Mashburn went to the emergency department at Tanner Medical Center/Carrollton, where the patient care team began performing a series of tests and labs, all of which came back normal.
Still, Dr. Timothy Paul, a board-certified emergency physician with Carrollton Emergency Physicians and a member of the medical staff at Tanner Health System, knew something wasn’t right.
“Dr. Paul took me back and said that he’d like to go ahead and admit me so they could watch me for a while,” said Mashburn, who works as a residential developer and builder. “He said the tests were all OK, but he knew something was happening. He didn’t like my symptoms.”
As the staff began the process of admitting Mashburn to the hospital for observation, what Paul anticipated might happen did. Mashburn had a heart attack in one of the best possible places to have one: in an emergency department, in the care of a board-certified emergency physician, with a board-certified interventional cardiologist on his way to the hospital.
Mashburn recalled that he began to feel faint, and thought it was a side effect of some medication he had received. “I never blacked out, but I do remember feeling very faint,” Mashburn said.
The team worked quickly to get Mashburn prepped for angioplasty – a nonsurgical, invasive procedure that allows a cardiologist to thread a thin tube, called a catheter, through the coronary arteries to the site of the blockage that is causing the heart attack. A small balloon on the end of the catheter is used to clear the blockage and restore the flow of blood to the heart. Often, as was the case for Mashburn, a small tube of wire mesh is also placed at the site of the blockage to keep the artery open and reduce the risk of future blockages at the site.
Dr. Christopher Arant, a board-certified interventional cardiologist with Tanner Heart & Vascular Specialists, performed Mashburn’s angioplasty procedure.
“I didn’t realize I was having a heart attack,” said Mashburn. “I’ve always been blessed with very good health. They told me it was probably genetic – my father died fairly young from a heart attack.”
But, when he was having it, Mashburn said he was glad Tanner was there.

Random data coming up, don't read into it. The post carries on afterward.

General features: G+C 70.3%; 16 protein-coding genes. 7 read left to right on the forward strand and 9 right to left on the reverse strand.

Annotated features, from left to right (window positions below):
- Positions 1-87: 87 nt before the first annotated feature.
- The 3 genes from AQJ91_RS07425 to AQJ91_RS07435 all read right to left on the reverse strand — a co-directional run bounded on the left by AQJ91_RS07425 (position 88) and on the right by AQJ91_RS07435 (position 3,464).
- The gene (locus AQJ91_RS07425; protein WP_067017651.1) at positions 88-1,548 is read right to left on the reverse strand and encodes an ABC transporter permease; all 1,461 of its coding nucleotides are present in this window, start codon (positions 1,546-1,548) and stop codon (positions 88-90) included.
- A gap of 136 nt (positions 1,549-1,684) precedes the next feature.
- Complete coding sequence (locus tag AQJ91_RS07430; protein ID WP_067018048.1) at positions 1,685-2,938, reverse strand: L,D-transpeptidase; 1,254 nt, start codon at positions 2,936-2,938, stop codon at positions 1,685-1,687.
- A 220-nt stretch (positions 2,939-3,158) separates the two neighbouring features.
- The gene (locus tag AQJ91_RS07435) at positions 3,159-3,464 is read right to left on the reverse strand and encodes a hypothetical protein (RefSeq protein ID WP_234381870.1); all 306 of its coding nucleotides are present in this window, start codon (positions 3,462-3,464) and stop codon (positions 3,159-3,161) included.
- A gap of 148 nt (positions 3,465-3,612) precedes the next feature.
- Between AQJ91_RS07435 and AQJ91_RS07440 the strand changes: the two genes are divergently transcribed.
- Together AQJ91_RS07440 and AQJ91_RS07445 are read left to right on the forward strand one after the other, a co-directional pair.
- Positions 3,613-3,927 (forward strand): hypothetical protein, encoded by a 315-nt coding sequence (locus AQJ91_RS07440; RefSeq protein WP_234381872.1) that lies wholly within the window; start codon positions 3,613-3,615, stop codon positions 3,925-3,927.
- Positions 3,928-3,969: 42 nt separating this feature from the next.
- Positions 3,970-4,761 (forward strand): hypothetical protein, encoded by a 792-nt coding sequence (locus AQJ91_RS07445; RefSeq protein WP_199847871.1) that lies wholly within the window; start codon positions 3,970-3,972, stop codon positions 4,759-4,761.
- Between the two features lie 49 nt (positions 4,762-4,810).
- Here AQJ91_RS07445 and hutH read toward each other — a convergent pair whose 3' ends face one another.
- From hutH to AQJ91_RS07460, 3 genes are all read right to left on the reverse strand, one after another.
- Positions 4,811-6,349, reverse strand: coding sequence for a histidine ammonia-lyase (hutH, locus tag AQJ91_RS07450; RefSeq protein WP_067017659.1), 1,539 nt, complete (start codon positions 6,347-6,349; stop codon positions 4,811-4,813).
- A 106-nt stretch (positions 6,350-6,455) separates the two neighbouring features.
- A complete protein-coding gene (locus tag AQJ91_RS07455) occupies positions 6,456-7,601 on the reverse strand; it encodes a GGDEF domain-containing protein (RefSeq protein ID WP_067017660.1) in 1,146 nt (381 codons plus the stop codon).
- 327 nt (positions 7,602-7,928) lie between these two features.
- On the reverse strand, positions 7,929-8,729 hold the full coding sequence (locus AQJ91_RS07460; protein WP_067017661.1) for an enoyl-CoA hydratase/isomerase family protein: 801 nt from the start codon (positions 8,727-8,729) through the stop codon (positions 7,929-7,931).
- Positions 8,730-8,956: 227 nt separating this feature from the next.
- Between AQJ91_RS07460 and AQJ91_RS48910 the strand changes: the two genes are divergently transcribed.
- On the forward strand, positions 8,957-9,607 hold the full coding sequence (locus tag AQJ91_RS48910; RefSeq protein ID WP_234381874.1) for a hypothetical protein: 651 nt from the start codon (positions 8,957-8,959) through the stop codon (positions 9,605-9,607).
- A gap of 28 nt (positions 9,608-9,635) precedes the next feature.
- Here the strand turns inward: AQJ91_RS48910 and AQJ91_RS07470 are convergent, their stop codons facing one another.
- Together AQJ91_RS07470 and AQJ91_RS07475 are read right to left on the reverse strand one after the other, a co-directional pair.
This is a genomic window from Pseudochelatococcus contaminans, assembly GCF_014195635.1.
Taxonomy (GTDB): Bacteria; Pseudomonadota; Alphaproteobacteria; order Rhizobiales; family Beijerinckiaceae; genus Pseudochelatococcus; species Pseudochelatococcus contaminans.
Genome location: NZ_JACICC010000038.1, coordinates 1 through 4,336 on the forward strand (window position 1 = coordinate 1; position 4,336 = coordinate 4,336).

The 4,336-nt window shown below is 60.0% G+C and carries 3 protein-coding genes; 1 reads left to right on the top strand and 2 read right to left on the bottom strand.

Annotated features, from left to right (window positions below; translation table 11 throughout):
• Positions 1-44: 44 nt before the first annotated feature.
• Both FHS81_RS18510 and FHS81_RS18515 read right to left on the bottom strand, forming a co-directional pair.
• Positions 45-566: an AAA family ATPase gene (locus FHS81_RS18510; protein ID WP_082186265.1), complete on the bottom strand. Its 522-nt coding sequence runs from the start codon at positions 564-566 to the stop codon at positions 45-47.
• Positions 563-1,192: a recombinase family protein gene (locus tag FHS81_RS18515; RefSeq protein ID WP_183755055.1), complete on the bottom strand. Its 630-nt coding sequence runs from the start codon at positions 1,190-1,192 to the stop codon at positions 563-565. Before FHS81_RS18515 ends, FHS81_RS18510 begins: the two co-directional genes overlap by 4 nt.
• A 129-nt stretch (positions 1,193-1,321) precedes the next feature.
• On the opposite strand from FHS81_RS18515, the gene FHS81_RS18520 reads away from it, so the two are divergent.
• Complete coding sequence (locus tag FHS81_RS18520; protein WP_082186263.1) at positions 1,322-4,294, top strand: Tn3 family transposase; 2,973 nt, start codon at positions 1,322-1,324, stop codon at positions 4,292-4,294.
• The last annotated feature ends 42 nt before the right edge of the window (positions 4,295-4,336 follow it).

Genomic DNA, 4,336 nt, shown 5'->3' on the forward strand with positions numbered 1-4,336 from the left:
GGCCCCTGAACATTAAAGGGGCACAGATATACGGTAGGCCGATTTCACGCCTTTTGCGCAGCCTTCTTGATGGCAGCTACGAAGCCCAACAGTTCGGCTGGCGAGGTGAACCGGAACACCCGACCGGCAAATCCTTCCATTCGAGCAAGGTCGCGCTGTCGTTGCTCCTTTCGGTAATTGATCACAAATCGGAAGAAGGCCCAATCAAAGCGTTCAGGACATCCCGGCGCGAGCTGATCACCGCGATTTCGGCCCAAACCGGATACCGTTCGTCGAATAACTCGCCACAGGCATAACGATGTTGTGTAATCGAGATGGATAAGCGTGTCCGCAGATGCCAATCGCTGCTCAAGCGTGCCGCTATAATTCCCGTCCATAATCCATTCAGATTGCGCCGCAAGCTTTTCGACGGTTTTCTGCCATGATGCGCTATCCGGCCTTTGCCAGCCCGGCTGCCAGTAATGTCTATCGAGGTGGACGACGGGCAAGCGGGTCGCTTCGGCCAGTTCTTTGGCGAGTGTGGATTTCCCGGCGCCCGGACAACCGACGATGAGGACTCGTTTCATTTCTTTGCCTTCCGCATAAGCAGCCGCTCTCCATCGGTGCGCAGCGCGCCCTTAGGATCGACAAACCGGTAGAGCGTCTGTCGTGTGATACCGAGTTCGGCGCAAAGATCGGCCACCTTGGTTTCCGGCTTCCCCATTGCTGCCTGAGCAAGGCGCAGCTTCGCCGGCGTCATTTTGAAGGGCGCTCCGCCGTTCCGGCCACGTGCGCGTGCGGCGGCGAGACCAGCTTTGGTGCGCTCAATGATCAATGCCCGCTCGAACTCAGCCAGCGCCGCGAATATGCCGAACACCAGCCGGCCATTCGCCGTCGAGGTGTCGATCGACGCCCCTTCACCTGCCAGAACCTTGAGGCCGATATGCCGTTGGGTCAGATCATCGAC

According to Paul, Mashburn’s story is surprisingly common among the cases he’s seen in the emergency department at Tanner Medical Center/Carrollton.
“Emergency care is one of those things that everyone needs at some point – either for themselves or a loved one,” he said. “The more people there are to serve, the more important it is to have a first-rate emergency department in one’s community. Heart attacks, automobile accidents, trauma – how these things turn out, good or bad, often depends on having the resources to treat them effectively.”
This summer, Paul and his colleagues in the emergency department at Tanner Medical Center/Carrollton will occupy a new emergency department, about three times as large as the current one and featuring twice as many patient beds. It will be the first major improvement to the hospital’s emergency department in almost 20 years.
“The care available in the ED at Tanner Medical Center/Carrollton is already excellent,” said Paul. “What the new emergency department is going to give patients is a better experience and more capacity. In-unit diagnostic imaging and a greater number of beds is going to make the experience for patients much faster and more efficient.”
During a special tour of the new space as it neared completion in late June, Mashburn agreed with Paul’s sentiments.
“This is great,” he said. “This isn’t a small project—this is tremendous. This is a huge new space. It’s very impressive.”
For Mashburn, though, what he experienced was enough to convince him of the importance of emergency care at Tanner.
“I was extremely appreciative,” he said. “If I had gone home, things wouldn’t have gone so well. I’m extremely appreciative of the care I received at Tanner.”